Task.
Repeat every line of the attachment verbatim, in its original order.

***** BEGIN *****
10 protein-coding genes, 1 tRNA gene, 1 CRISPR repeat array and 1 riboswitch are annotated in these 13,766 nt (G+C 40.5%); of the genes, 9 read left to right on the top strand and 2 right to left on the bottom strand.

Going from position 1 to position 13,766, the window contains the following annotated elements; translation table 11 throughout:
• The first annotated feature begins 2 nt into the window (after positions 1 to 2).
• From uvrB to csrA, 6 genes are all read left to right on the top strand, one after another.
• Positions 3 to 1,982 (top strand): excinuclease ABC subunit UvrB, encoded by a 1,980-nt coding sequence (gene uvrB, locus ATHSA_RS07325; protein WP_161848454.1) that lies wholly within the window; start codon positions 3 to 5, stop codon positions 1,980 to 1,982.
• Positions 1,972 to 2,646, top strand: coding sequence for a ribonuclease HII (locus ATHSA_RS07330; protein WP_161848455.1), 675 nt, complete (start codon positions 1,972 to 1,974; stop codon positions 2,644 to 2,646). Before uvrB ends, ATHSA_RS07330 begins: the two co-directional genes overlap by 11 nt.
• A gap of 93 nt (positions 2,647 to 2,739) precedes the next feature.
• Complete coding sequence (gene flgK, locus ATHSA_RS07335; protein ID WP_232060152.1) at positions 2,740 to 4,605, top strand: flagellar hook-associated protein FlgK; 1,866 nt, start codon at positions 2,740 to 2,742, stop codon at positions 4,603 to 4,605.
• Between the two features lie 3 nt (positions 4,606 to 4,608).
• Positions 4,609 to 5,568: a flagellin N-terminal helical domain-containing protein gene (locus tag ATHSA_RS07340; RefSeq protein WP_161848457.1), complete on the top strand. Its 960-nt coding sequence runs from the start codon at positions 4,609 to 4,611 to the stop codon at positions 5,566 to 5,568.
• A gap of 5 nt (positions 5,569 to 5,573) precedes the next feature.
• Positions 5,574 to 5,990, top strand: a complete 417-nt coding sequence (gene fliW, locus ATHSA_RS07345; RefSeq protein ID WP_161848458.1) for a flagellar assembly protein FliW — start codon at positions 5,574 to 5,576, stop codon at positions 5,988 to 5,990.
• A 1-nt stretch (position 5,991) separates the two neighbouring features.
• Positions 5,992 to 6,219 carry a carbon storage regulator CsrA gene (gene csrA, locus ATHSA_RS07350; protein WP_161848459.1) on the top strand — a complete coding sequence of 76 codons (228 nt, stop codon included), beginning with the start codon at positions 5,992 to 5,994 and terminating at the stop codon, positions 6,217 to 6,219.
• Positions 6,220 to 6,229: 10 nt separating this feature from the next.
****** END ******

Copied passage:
10 protein-coding genes, 1 tRNA gene, 1 CRISPR repeat array and 1 riboswitch are annotated in these 13,766 nt (G+C 40.5%); of the genes, 9 read left to right on the top strand and 2 right to left on the bottom strand.

Going from position 1 to position 13,766, the window contains the following annotated elements; translation table 11 throughout:
• The first annotated feature begins 2 nt into the window (after positions 1 to 2).
• From uvrB to csrA, 6 genes are all read left to right on the top strand, one after another.
• Positions 3 to 1,982 (top strand): excinuclease ABC subunit UvrB, encoded by a 1,980-nt coding sequence (gene uvrB, locus ATHSA_RS07325; protein WP_161848454.1) that lies wholly within the window; start codon positions 3 to 5, stop codon positions 1,980 to 1,982.
• Positions 1,972 to 2,646, top strand: coding sequence for a ribonuclease HII (locus ATHSA_RS07330; protein WP_161848455.1), 675 nt, complete (start codon positions 1,972 to 1,974; stop codon positions 2,644 to 2,646). Before uvrB ends, ATHSA_RS07330 begins: the two co-directional genes overlap by 11 nt.
• A gap of 93 nt (positions 2,647 to 2,739) precedes the next feature.
• Complete coding sequence (gene flgK, locus ATHSA_RS07335; protein ID WP_232060152.1) at positions 2,740 to 4,605, top strand: flagellar hook-associated protein FlgK; 1,866 nt, start codon at positions 2,740 to 2,742, stop codon at positions 4,603 to 4,605.
• Between the two features lie 3 nt (positions 4,606 to 4,608).
• Positions 4,609 to 5,568: a flagellin N-terminal helical domain-containing protein gene (locus tag ATHSA_RS07340; RefSeq protein WP_161848457.1), complete on the top strand. Its 960-nt coding sequence runs from the start codon at positions 4,609 to 4,611 to the stop codon at positions 5,566 to 5,568.
• A gap of 5 nt (positions 5,569 to 5,573) precedes the next feature.
• Positions 5,574 to 5,990, top strand: a complete 417-nt coding sequence (gene fliW, locus ATHSA_RS07345; RefSeq protein ID WP_161848458.1) for a flagellar assembly protein FliW — start codon at positions 5,574 to 5,576, stop codon at positions 5,988 to 5,990.
• A 1-nt stretch (position 5,991) separates the two neighbouring features.
• Positions 5,992 to 6,219 carry a carbon storage regulator CsrA gene (gene csrA, locus ATHSA_RS07350; protein WP_161848459.1) on the top strand — a complete coding sequence of 76 codons (228 nt, stop codon included), beginning with the start codon at positions 5,992 to 5,994 and terminating at the stop codon, positions 6,217 to 6,219.
• Positions 6,220 to 6,229: 10 nt separating this feature from the next.